The outgoing mayor of Chicago wants to legalize recreational marijuana and open a casino to help address a growing pension crisis in the nation’s third largest city, a source close to the mayor said.
Rahm Emanuel, who is set to leave office in May, will propose both measures in a major address on Wednesday, according to the source, who was not authorized to speak publicly before the mayor’s address.
Also Tuesday, aides to New York Gov. Andrew Cuomo told The New York Post that Cuomo was readying a plan to legalize recreational marijuana in that state.
It's already allowed in California, so If Emanuel and Cuomo are successful, it would be available in each of the nation's three largest cities: New York, Los Angeles and Chicago.
Chicago's four public worker pension funds have more than $27 billion in unfunded liabilities. Emanuel will call for any tax money the city receives from legalizing recreation marijuana and a Chicago casino to be dedicated to the pension funds.
"These contributions must be made,” Emanuel says in his speech. “There are no if’s, and’s or but’s about it. While there is no single solution to this challenge, I believe there are sequential steps we can take to keep moving the ball down the field. And I believe those steps must be based on progressive principles.”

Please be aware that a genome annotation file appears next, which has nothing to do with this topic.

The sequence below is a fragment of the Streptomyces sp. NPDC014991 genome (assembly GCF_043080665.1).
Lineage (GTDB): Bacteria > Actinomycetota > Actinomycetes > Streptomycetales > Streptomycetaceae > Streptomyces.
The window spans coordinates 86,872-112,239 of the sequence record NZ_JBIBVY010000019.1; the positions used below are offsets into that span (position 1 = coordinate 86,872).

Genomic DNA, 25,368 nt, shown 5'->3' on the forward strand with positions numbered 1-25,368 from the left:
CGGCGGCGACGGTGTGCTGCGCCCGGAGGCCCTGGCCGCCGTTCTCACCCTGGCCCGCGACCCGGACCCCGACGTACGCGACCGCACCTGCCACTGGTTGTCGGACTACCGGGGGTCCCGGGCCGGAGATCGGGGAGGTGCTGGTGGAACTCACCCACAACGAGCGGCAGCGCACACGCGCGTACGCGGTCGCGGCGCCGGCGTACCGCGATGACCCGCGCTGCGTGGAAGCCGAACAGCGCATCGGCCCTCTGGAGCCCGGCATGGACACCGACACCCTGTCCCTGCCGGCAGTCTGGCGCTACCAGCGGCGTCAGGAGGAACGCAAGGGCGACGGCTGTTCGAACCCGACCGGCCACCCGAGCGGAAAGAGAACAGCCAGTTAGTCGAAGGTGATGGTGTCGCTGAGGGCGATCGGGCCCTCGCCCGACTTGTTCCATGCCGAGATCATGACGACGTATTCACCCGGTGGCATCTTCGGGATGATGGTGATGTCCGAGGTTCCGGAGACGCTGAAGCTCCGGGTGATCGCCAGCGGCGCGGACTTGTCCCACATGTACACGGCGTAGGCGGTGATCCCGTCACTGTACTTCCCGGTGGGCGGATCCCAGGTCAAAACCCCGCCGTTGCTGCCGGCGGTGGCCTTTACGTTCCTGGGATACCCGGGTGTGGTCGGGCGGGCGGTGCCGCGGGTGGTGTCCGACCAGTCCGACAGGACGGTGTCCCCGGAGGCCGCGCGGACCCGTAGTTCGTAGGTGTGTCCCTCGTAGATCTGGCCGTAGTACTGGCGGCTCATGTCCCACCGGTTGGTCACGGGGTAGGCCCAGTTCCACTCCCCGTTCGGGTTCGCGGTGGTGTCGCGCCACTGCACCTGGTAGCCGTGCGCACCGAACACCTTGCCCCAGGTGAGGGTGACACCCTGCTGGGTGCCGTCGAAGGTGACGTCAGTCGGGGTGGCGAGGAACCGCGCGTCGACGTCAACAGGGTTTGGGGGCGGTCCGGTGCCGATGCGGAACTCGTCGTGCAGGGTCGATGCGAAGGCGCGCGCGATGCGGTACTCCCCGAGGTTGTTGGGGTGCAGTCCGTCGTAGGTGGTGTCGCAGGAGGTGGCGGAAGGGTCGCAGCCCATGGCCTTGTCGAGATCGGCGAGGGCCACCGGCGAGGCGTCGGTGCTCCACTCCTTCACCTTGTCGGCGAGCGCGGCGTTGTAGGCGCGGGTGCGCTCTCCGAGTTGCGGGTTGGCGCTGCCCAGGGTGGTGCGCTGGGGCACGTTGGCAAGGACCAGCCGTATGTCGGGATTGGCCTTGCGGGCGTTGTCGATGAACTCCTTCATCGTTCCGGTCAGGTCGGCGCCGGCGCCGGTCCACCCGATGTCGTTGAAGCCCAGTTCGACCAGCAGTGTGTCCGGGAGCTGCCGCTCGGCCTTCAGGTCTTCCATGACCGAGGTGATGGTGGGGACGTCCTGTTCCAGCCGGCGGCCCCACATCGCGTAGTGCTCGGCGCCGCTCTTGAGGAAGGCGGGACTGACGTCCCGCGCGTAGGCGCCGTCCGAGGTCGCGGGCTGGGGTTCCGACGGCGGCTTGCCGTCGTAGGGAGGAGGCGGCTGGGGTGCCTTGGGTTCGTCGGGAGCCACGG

Emanuel doesn’t think that the revenue generated by potential marijuana legalization and casino will be a “silver bullet” for the city’s budget difficulties, the source said, but believes the revenue could go a long way in bolstering the city's finances.
Chicago will need an additional $276 million in 2020 to pay for increasing police and fire pension contributions, and an additional $310 million by 2022 to cover the municipal and laborers fund.
The mayor has long pressed for a casino, but he’s been more circumspect about legalizing marijuana.
In the leadup to his 2015 reelection, Emanuel said he didn’t “think you should balance the budget by promoting recreational smoking of pot.”
Illinois Governor-elect J.B. Pritzker said during his campaign he would push to legalize marijuana in the state. By addressing the issue now, the source said, Emanuel is acknowledging that marijuana legalization is inevitable, and setting priorities for how the revenue should be used.
Michigan this month joined nine other states and the district of Columbia in legalizing marijuana for adult recreational use.